by batting Taylor's curves In all Innings
but the seventh. Nichols was in fine form
and allowed but five scattering singles.
The new foul strike rule caused much
merriment among the spectators, but It
shortened the game. Attendance, 6500.
Boston 7 15 2New York ...0 5 2
Batteries Nichols and Klttredge; Tay
lor and Bowerman. Umpire, O'Day.
Brooklyn Beat Philadelphia.
BROOKLYN, April 19. Despite wintry
weather, 7600 enthusiasts witnessed the
opening game between Brooklyn and
Philadelphia here today. Both sides fielded
faultlessly, but Philadelphia could do
nothing with the pitching of McCann, who
allowed -only four hits. Score:
T5 XT XT' X XT XJ
Philadelphia .2 4 0i Brooklyn 10 8 .0
Batteries To wnsend and Douglas; Mc
Cann and McGuIre. Umpire, Coglan.
Chicago Beat St. Louis.
ST. LOUIS, April 19. Powell and Taylor
were not In form today. Their pitching
was slow and they were hit hard. The
weather was very cold. The new rules
did not make the game appreciably
shorter. Attendance, 5000. Score:
St Louis .... 7 15 lChicago 8 17 2
Batteries Powell, Ryan and Nichols;
Taylor and Kllng. Umpire, Emslie.
CINCINNATI, April 19. Pittsburg-
Cincinnati game postponed; wet grounds.
THE DAY'S RACES.
Races at Memphis.
MEMPHIS, Ter.h., April 19. Results:
Four and one-half furlongs, selling
Easter Nell won, Baccllle second, Mary
Sybilla third; time, 0:58.
Seven -and one-half furlongs, selling Es
pionage won, Blltheful second, Sue John
son third; time, 1:39.
Mile and a half, selling Beana won,
Tammany Chief second, Albert Vale third;
Seven and one-half furlongs Ohnet won,
Wax Taper second, Lee King third; time,
1:37. - "''-
Mile and a quarter, steeplechase Terry
Ranger won, Very Light second, Zufalllng
third; time, 2:53.
Half mile--Endurance won, Herodiate
second, Attllle third: time, 0:50.
Races at Aqueduct.
NTW YORK ,AprIl 19. Results at Aque
duct: Four and one-half furlongs Equalize
won, RIghtaway second", Carroll D third;
time, 0:56 3-5.
Five and one-half furlongs, selling Gold
Xack won, Shoreham second, Ante Up
third; time. 1:07 4-5.
About seven furlongs Ten Candles won.
Alslke second, All Gold third; time, 1:25.
Four and one-half furlongs Lady Holy
wood won, Dixie Queen second, Chirrup
third; time, 0.55 3-5.
Six furlongs Sadducee won, Himself
second, Goebel third; time, 1:15.
Five and one-half furlongs Brown Vale
won, Tenderloin second, Himyarlte third;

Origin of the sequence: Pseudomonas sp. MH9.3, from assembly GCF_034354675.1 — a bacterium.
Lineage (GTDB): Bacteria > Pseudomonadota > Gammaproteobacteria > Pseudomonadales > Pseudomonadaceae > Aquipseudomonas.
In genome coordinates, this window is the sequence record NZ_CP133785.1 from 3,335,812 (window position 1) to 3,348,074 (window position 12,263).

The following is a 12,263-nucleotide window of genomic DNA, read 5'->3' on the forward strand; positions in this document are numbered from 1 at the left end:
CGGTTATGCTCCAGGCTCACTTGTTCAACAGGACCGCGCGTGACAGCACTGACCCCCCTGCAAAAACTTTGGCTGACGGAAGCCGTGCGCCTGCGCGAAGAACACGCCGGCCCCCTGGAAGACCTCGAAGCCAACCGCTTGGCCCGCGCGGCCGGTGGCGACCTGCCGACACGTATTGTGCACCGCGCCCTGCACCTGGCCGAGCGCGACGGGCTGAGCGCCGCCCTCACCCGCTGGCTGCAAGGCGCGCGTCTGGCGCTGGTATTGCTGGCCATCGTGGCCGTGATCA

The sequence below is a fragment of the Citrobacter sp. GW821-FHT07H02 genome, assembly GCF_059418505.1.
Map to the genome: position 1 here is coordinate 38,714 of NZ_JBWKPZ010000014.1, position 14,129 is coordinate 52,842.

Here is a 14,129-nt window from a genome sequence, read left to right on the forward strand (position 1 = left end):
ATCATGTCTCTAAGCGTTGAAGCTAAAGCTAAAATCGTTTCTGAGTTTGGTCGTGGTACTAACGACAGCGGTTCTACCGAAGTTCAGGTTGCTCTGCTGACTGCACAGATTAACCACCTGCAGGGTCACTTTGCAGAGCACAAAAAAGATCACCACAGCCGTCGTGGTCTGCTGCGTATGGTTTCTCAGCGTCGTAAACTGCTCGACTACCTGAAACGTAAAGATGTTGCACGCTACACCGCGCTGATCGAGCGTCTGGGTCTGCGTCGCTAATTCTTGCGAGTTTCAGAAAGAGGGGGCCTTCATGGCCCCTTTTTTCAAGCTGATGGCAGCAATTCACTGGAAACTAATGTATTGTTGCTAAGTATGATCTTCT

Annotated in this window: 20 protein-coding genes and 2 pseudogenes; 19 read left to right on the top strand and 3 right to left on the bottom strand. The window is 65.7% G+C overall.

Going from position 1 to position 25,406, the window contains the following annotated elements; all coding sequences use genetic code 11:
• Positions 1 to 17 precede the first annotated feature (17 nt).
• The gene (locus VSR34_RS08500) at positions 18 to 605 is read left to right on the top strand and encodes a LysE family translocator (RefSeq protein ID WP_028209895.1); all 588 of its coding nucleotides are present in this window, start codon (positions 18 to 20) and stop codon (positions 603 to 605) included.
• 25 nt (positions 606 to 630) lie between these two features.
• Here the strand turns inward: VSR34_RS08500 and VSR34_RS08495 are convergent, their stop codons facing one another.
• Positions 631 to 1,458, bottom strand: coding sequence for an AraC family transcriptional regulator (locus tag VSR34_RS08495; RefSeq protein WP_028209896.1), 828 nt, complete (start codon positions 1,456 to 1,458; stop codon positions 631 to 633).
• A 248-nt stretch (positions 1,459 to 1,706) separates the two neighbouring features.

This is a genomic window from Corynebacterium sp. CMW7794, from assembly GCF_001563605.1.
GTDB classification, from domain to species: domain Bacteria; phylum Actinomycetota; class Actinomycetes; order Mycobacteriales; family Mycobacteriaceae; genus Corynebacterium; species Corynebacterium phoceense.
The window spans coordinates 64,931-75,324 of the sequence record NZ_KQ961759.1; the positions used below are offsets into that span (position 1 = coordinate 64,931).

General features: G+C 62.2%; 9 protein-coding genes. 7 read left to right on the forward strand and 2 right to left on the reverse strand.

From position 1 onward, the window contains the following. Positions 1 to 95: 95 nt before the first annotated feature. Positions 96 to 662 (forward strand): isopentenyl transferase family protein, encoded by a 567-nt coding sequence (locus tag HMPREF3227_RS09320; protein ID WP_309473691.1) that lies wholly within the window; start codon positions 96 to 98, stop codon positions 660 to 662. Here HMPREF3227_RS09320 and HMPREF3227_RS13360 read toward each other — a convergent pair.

Races at Tanforan.
SAN FRANCISCO, April 19. A race for
gentlemen riders and close finishes In two
of the events were the features of the
sport at Tanforan today. Results:
Five and one-half-furlongs, selling Val
enclenne won, Saul of Tarsus second,
Katie Wolcott third; time, 1:07.
Four furlongs Coal Oil Johnny won, St.
Phllllpplna second, Jacqueminot third;'
Seven furlongs, selling Princess Tita
nla won, Rollick second, Compass third;
Mile and one-sixteenth, gentlemen rid
ersCatastrophe won, Free Lance second,
Fllon d'Or third; time, 1:53.
Mile and one-eighth, selling Wyoming
won, Parmenlon second, Merops third;
One mile, selling Sugden won, Estro
second, Sprung third; time, 1:43.
Races at Lakeside.
CHICAGO, April 19. Results at Lake
side: Six furlongs, selling If You Dare won,
Maud Redding second, John Drake third;
Five and a half furlongs Olekma won,
Irma S second, Barney Saul third; time,
Five and a half furlongs Braw Lad
won, Blue Lick second, Rival Dare third;
time, 1:08 4-5.
Half mile Gracht won, Man second,
Miss Canale third; time, 0:51 3-5.
One mile Valdez won, The Conqueror
7J second, Patroon, third; time, 1:42.
One mile Myth won, VIncenness sec
ond, Boomerack third; time, 1:421-5.
Races at Newport.
CINCINNATI, O., April 19. Results at
Five and one-half furlongs Nancy Till
won, Eva Wilson second, Dan Rice third;
. One mile, selling Castlne won, W. G.
Welch second, Stiles third; time, 1:51.
Half mile Janle Seay won, Follow sec
ond, Debenture third; time, 0:52.
Seven furlongs Miss Aubrey won, Algle
M. second, Julius Werner third; time, 1:38.
Six furlongs, selling Ben Frost won,
Masterful second, Lady Kent third; time,
Tacoma "Whist Tournament.
TACOMA, April 19. In the whist tour
nament the scores at the close of the day's
play were as follows:
Olympia trophy for ladles Portland, 313;
Seattle, 313; Tacoma, 310.
In the city championships the score
stands: Portland, 2373; Tacoma, 2367; Se
For team play, Portland No. 1 team
heads the list with a score of 798 tricks;
Portland No. 2 second, 797; Tacoma Des
chappelles Club team third, 793.
The Six-Day Match.
COLUMBUS, April 19. The score at 11
o'clock tonight, the end of the fifth day of
the walking match, follows:
Peter Golden 288
George Tracy ....279
Gilbert Barnes.... 263
Frank Hart 248
James Graham ...238
Sammy Day 222
George Stokes 214
Norman Taylor '...171
Stephen Porter ...149
Wifliam Sachs ....103
Race for New Yachts.
NEW YORK, April 19. Constitution,
Columbia and Independence are invited
to race on the Sound for a suitable cup,
which will be offered by the Indian Har
bor Yacht Club.
AT THE HOTELS.
F A Brewer, Duluth
A J Frank, Boston
W B Dennis, Spokane
C "W Peck, Chicago
J N Flynn, N Y
J S Davies, Rochester
W S Stltt, Chicago
Geo B Cramer, N Y
R P Walsh, San Fr
C H Davis & wf, Sag
Mrs K L Benson, Pa ,
Mr & Mrs W D Felst
A S Appleton & ty,
C G Graybourn & wf,
Mrs F B Brace, St PI?
C H Roberts. N Y City
G H Emerson, Hoqulam
n ' uooayear, Han Fr
E Clark. Spokane
W H Brevort. N Y
O wllson. Davenport
Louis Beorwold, S F
F H Wollaaton & wife,
Mr & Mrs A Meyers,
C F Sannlle, Clncinn
John M Savasre, N Y
W L Eaton & w, Chgo
"W A Frost, Chicago
E N Peck
I "W Surbruy, N Y
C "W Thompson
L A Goehr. Manila
John A Hunter, N Y
Col J T Grayson; N Y
Miss Margaret Gria
.wold J Flood, N Y
H B McEIroy, Olympia
N C Richards, Sumpter
R R Randall, Omaha
W A Frost. Chicago
J J Dalrymple, Salem
W H Armstrong, Van
couver, B C
P J Brady. Seattle
J E O'Brien, Boston
A C Alvath & w. St PI